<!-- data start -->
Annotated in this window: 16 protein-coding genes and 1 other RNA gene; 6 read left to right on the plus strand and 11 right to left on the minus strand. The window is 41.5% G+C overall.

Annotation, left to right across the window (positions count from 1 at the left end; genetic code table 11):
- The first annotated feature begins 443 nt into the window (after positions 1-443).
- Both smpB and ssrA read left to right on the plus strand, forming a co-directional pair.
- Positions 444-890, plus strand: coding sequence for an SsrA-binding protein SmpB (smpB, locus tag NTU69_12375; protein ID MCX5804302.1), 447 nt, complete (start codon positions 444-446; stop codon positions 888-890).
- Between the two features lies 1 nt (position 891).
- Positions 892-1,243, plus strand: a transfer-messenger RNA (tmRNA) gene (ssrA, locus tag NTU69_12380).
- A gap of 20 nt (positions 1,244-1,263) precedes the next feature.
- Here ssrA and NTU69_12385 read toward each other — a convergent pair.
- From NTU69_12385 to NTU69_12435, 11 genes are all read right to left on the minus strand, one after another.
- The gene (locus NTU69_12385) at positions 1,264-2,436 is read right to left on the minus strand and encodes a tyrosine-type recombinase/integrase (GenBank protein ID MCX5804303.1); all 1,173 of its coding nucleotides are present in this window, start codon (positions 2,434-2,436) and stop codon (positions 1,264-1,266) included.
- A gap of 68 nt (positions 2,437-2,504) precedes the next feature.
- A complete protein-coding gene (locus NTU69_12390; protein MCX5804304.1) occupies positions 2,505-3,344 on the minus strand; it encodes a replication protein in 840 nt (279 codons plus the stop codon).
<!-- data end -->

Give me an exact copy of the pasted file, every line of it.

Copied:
Annotated in this window: 16 protein-coding genes and 1 other RNA gene; 6 read left to right on the plus strand and 11 right to left on the minus strand. The window is 41.5% G+C overall.

Annotation, left to right across the window (positions count from 1 at the left end; genetic code table 11):
- The first annotated feature begins 443 nt into the window (after positions 1-443).
- Both smpB and ssrA read left to right on the plus strand, forming a co-directional pair.
- Positions 444-890, plus strand: coding sequence for an SsrA-binding protein SmpB (smpB, locus tag NTU69_12375; protein ID MCX5804302.1), 447 nt, complete (start codon positions 444-446; stop codon positions 888-890).
- Between the two features lies 1 nt (position 891).
- Positions 892-1,243, plus strand: a transfer-messenger RNA (tmRNA) gene (ssrA, locus tag NTU69_12380).
- A gap of 20 nt (positions 1,244-1,263) precedes the next feature.
- Here ssrA and NTU69_12385 read toward each other — a convergent pair.
- From NTU69_12385 to NTU69_12435, 11 genes are all read right to left on the minus strand, one after another.
- The gene (locus NTU69_12385) at positions 1,264-2,436 is read right to left on the minus strand and encodes a tyrosine-type recombinase/integrase (GenBank protein ID MCX5804303.1); all 1,173 of its coding nucleotides are present in this window, start codon (positions 2,434-2,436) and stop codon (positions 1,264-1,266) included.
- A gap of 68 nt (positions 2,437-2,504) precedes the next feature.
- A complete protein-coding gene (locus NTU69_12390; protein MCX5804304.1) occupies positions 2,505-3,344 on the minus strand; it encodes a replication protein in 840 nt (279 codons plus the stop codon).